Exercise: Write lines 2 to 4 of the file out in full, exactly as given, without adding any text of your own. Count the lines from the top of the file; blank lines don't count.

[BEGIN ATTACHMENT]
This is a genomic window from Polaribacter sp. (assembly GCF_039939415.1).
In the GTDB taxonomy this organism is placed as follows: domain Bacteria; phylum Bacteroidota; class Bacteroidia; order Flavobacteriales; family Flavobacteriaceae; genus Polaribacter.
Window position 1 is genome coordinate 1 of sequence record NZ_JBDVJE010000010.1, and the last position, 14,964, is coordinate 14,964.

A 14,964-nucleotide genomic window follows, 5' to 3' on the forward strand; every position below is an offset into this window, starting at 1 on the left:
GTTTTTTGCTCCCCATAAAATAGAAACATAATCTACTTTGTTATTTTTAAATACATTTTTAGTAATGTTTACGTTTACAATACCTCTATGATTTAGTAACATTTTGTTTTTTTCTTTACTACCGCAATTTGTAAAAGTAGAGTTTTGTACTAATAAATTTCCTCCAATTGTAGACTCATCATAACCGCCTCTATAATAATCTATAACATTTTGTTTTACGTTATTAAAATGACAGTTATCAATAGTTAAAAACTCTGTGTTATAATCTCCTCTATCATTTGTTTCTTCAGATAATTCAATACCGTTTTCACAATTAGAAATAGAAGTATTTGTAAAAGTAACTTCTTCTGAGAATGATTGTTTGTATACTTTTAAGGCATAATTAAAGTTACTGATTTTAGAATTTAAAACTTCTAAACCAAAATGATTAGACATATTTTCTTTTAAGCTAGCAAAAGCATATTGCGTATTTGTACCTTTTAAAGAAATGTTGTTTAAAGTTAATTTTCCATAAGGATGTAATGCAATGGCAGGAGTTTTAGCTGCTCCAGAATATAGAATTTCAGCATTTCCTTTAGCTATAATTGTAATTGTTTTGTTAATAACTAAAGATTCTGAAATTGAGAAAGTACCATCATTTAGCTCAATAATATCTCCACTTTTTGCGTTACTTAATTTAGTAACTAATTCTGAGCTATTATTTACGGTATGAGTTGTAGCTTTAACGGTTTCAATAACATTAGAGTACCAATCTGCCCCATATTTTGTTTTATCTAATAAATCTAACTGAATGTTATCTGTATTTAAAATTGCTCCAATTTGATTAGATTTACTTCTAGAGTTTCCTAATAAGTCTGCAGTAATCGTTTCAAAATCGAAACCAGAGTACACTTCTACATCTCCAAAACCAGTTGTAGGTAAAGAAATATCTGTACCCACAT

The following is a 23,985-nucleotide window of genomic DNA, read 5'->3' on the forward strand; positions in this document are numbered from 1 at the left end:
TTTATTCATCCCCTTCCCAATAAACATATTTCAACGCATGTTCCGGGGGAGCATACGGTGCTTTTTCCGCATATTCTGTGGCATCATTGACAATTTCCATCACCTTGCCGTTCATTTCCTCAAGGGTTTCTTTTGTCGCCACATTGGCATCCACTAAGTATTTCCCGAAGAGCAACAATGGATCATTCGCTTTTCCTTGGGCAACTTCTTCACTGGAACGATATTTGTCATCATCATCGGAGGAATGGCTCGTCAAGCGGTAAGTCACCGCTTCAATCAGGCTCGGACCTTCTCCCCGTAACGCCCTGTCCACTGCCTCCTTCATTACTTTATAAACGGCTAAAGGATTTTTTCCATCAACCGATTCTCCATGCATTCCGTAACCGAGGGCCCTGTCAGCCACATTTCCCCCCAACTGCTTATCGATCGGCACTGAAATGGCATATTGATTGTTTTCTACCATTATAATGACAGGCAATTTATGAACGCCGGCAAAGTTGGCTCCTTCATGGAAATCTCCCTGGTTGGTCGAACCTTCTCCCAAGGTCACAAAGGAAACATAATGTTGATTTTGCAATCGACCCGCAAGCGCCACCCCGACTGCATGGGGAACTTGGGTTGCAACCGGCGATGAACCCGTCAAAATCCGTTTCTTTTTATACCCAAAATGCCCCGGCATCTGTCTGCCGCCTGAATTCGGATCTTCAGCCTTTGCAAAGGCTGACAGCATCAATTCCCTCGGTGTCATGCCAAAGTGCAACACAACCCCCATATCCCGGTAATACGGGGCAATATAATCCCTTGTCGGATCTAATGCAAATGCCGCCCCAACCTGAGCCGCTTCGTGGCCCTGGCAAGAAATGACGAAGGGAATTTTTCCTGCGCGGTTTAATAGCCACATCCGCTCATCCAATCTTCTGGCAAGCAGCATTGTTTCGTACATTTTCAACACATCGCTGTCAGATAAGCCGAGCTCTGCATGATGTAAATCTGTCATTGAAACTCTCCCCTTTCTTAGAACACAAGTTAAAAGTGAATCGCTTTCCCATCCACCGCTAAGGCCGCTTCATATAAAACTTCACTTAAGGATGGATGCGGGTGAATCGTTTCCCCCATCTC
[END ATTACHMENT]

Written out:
In the GTDB taxonomy this organism is placed as follows: domain Bacteria; phylum Bacteroidota; class Bacteroidia; order Flavobacteriales; family Flavobacteriaceae; genus Polaribacter.
Window position 1 is genome coordinate 1 of sequence record NZ_JBDVJE010000010.1, and the last position, 14,964, is coordinate 14,964.

A 14,964-nucleotide genomic window follows, 5' to 3' on the forward strand; every position below is an offset into this window, starting at 1 on the left: